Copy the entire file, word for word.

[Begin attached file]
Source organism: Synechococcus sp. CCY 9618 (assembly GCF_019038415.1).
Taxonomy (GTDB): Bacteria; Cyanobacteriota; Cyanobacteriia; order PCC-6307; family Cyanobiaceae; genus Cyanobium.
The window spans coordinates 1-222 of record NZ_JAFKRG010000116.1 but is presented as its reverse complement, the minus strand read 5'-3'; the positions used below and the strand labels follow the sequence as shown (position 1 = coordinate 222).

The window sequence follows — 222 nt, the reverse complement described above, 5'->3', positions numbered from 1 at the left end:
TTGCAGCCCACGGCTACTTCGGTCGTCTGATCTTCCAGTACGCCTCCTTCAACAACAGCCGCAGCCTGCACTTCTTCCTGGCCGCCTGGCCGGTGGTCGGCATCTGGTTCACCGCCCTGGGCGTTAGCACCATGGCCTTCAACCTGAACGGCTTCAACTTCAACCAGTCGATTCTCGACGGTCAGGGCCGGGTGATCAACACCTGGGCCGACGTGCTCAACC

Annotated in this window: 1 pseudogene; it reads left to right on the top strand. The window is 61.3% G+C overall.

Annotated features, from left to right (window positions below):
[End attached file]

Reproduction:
Source organism: Synechococcus sp. CCY 9618 (assembly GCF_019038415.1).
Taxonomy (GTDB): Bacteria; Cyanobacteriota; Cyanobacteriia; order PCC-6307; family Cyanobiaceae; genus Cyanobium.
The window spans coordinates 1-222 of record NZ_JAFKRG010000116.1 but is presented as its reverse complement, the minus strand read 5'-3'; the positions used below and the strand labels follow the sequence as shown (position 1 = coordinate 222).

The window sequence follows — 222 nt, the reverse complement described above, 5'->3', positions numbered from 1 at the left end:
TTGCAGCCCACGGCTACTTCGGTCGTCTGATCTTCCAGTACGCCTCCTTCAACAACAGCCGCAGCCTGCACTTCTTCCTGGCCGCCTGGCCGGTGGTCGGCATCTGGTTCACCGCCCTGGGCGTTAGCACCATGGCCTTCAACCTGAACGGCTTCAACTTCAACCAGTCGATTCTCGACGGTCAGGGCCGGGTGATCAACACCTGGGCCGACGTGCTCAACC

Annotated in this window: 1 pseudogene; it reads left to right on the top strand. The window is 61.3% G+C overall.

Annotated features, from left to right (window positions below):